It is not just me or the Greens that are making these comments. I think it is instructive to hear from the experts here. I quote from an article in CityMag and a lecturer from Flinders University in urban geography and urban and regional planning, Gerti Szili, who told CityMag that although the CBD suffered immensely in the wake of COVID-19 and recent restrictions:

'I’m not really convinced that offering free parking is the way to [bring people back].'

They’ve tried this in other cities in Australia and certainly overseas, and I don’t think it’s actually proven to bring revenue that’s been lost back to the city.'

She also says the move flouts the City of Adelaide's own ambitious plan to become one of the world's first carbon neutral cities.

'We know that emissions from transport are one of the biggest contributors to GHG (greenhouse gas) emissions,' Szili says.

'So to meet the targets that the council had set for themselves, I don’t think it’s a particularly smart idea to encourage people to drive to the city and then take up that free parking offer.'

It is not just Dr Szili who says this. The urban and regional planning senior lecturer at the University of Adelaide, Andrew Allan, also expressed cynicism about the plan. He says he is surprised that the council thinks that it will work:

'I don’t know if it’s going to make a huge difference. Doubling of patronage is not likely,' he says.

I can only agree with those sentiments. This initiative is costing the council around $300,000 in lost revenue, according to those media reports. Imagine what the city council could have done, or the state government for that matter, if they had put that money into pop-up bikeways during the pandemic in terms of trying to encourage more visitation to the city. You have Berlin, you have Paris, you have Sydney and Melbourne—so many cities around the world and in our own nation that have invested in pop-up cycling infrastructure as a way of encouraging healthy communities and as a way of encouraging clean and green transport.

What has the City of Adelaide done? It has knocked back money from the state government to roll out a separated bikeway, the east-west bikeway. Why has it done so? I can only assume that has been at the behest of the factional leader Alex Hyde, who works for Nicolle Flint and is a senior figure in the Liberal Party's right-wing faction. I can only assume that the climate scepticism of Nicolle Flint and the hard right of the Liberal Party has poisoned the well in Town Hall and also led them down the folly of rejecting sensible policy.

This Go to Town campaign is a missed opportunity. I do not mean to go to town on the idea, but it is a missed opportunity and more money could have been put into alternatives.

Motion: Electric Vehicle Tax

25 August 2021

The Hon. R.A. SIMMS (16:18): I move:

That this council—

  1. Notes the announcement from the NSW government that they will waive stamp duty and provide rebates on electric vehicles;
  2. Notes that Australian state governments were warned a road user tax on clean cars introduced without other support for the technology could discourage their uptake and impede greenhouse gas cuts;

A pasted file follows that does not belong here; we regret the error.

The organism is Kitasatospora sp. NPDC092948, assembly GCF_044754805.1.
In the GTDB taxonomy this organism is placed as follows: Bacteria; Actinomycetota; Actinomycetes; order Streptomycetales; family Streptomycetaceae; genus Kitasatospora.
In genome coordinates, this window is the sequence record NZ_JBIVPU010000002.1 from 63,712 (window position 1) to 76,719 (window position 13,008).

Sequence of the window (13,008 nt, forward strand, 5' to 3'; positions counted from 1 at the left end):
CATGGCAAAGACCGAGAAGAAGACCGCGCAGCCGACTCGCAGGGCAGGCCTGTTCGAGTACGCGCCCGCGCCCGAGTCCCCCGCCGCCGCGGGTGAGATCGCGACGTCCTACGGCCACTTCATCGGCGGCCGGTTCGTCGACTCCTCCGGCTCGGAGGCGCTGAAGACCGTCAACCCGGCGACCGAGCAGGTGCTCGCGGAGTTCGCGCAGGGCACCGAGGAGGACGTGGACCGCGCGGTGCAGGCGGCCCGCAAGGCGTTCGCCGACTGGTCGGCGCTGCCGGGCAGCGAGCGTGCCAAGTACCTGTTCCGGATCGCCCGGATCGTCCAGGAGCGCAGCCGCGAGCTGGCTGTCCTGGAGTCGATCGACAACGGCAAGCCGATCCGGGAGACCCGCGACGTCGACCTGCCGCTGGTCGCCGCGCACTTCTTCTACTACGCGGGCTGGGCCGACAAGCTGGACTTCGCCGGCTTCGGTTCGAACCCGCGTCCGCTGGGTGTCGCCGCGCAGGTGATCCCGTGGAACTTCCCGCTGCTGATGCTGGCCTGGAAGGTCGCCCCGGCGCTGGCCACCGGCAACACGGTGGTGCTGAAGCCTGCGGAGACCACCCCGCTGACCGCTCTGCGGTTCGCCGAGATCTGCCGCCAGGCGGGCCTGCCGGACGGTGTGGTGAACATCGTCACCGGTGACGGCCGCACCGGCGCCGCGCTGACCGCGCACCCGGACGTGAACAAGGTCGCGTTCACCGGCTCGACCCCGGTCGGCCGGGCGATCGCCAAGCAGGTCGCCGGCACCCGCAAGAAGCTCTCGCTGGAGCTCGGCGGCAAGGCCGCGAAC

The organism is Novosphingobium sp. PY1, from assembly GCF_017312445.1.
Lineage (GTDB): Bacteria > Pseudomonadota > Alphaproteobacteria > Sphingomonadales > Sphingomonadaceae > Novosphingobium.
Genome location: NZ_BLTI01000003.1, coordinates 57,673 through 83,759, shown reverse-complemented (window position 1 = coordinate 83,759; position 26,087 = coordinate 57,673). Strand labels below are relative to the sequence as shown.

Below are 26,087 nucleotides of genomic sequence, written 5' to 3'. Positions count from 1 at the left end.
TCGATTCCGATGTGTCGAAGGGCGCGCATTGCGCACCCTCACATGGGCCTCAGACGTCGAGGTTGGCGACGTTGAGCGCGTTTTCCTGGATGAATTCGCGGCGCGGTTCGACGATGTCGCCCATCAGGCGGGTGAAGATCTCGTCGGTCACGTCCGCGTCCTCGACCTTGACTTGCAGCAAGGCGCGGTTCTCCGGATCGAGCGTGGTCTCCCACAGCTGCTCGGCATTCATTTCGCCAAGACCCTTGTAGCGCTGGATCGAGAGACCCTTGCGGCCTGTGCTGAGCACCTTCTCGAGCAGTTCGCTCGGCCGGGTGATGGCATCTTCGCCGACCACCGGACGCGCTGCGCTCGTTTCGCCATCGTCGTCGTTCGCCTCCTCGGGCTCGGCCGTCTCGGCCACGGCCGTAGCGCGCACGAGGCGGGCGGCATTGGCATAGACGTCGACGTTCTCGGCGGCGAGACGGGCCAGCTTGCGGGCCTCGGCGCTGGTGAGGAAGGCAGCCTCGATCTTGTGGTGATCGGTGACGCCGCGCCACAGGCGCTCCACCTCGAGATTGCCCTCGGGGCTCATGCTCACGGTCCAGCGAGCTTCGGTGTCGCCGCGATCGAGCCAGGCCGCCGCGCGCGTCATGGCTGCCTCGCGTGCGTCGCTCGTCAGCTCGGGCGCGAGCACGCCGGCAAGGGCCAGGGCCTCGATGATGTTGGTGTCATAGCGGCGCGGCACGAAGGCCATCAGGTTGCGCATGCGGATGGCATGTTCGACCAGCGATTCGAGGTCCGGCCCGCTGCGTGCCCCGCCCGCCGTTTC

3. Further notes this advice was received before South Australia and Victoria announced plans to introduce a charge on driving electric vehicles;
  4. Recognises that the flawed Victorian approach to implementing a tax on electric vehicles has been described by 25 organisations, including global auto manufacturers Volkswagen and Hyundai and policy    experts the Electric Vehicle Council and The Australia Institute, as 'the worst electric vehicle policy in the world'; and
  5. 5. Calls on the Marshall Government to support electric vehicles in South Australia by instead offering real incentives to increase the uptake of electric vehicles to combat climate change.

Right now, governments around the world are seeing the benefits of making electric vehicles cheaper by encouraging their uptake. The UK government recently announced that it would be banning the sale of petrol cars by 2030—banning their sale—and the Greens Labor government in the ACT is even offering electric car buyers free registration and $15,000 loans to encourage uptake.

With transport emissions currently sitting at around 20 per cent to 25 per cent of total emissions in Australia, we need to do what we can to support electric vehicles and to create the jobs that would flow here in our state. Offering incentives to increase the uptake of electric vehicles is essential if we are serious about combating climate change.

That is why the Greens continue to oppose the Liberal government's electric vehicle tax. This is a tax that will make our state an international pariah when it comes to fighting climate change, and this is a tax that will expose our state to international condemnation and ridicule. The future of cars is electric mobility, alternative fuels and public transport and it is time for the state government to recognise that reality and to actually invest, not penalise people who are doing the right thing.

Investment in truly innovative car manufacturing in Australia would see a shift towards electric cars instead of paying companies to make less efficient six-cylinder petrol cars. When you consider that the electric and sustainable car industry is set to be worth $1,200 billion globally by 2027, proper government support could help Australia play a really key role and, in particular, obviously assist us in South Australia. Of course, the federal government are dragging their heels. We know this federal government is useless in virtually every regard, but South Australia needs to step up and position itself as a world leader.